Wes Thompson?

Jason Zengerle writes:

Fred Thompson is to the Republicans in '08 as Wes Clark was to the Democrats in '04. In other words, the highpoint of his campaign will be the day he gets in the race, because once he's a serious candidate--and not just the fevered daydream of a dissatisfied base--voters will realize he's not all that.


It's an interesting parallel, and clearly there's some truth to it, but Thompson has one thing going for him that Clark didn't: He's a savvy politician, not a wide-eyed neophyte, and he clearly knows a thing or two about running for office. His non-campaign campaign to win the conservative base's heart - from the radio commentaries to the anti-Michael Moore YouTube bit - has been smarter politics than almost anything else we've seen from the Republican field so far, and it suggests that Thompson understands the voters he's trying to woo in a way that many of his rivals don't. Clark, by contrast, always seemed at once out-of-his-depth and deeply weird; he was a good candidate on paper, at least if you closed your eyes and squinted, but a disaster on the stump. And the enthusiasm for him was always more calculated than genuine; liberals liked him because they thought that nominating a soldier was the way to beat Bush, not because he appealed to them as liberals. Thompson, by contrast, is trying to appeal to the Right's heart as much as to its mind: He's seeking to be the conservative Howard Dean, the standard-bearer for the Republican wing of the Republican Party, except with the added bonus that he's more electable than Dean ever was.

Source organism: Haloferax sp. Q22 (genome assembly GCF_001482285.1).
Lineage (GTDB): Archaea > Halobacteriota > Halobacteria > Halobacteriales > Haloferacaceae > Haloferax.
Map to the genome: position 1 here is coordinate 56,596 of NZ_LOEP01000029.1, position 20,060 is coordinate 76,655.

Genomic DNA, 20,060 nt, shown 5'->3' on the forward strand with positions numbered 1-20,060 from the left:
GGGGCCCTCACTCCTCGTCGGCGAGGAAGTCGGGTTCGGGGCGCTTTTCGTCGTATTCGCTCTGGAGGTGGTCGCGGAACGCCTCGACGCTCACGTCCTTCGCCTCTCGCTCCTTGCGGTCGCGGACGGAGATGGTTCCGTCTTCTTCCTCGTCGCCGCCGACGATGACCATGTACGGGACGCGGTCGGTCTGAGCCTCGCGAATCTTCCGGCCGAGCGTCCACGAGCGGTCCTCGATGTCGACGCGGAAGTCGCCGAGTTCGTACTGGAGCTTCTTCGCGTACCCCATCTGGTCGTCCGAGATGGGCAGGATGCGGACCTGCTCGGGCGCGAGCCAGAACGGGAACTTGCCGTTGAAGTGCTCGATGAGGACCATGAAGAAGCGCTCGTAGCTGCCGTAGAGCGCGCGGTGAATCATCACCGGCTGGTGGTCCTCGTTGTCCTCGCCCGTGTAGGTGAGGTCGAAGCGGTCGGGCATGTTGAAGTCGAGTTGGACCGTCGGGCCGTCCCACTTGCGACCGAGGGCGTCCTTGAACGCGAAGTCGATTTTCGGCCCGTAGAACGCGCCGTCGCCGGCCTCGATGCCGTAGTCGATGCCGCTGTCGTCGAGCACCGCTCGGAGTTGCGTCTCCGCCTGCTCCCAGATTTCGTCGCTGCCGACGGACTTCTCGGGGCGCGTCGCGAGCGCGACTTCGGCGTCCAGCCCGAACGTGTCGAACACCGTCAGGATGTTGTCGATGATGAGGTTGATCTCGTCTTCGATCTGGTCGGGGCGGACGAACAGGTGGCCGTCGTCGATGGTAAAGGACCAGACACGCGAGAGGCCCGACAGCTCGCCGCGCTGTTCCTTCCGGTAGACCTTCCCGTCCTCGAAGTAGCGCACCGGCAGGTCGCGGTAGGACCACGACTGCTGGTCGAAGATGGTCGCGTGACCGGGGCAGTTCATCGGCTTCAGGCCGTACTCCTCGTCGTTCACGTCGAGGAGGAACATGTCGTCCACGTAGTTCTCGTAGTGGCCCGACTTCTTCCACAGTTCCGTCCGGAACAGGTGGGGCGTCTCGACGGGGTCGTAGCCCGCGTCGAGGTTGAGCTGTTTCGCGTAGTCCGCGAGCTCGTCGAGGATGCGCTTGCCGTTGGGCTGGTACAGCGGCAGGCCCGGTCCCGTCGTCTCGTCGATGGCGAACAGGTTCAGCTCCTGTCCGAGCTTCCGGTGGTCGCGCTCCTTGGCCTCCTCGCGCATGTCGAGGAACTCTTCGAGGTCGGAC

Thompson has all sorts of other weaknesses, of course - the womanizing and the wife young enough to be his daughter, the touch of laziness and the lack of impressive political achievements, the long Senate voting record waiting to be picked apart. But he flat-out knows politics in a way that Wes Clark didn't, and that alone makes him a more formidable contender than the Supreme Allied Commander ever was.

Update: I see that Matt beat me to this point.

Ross Douthat is a former writer and editor at The Atlantic.

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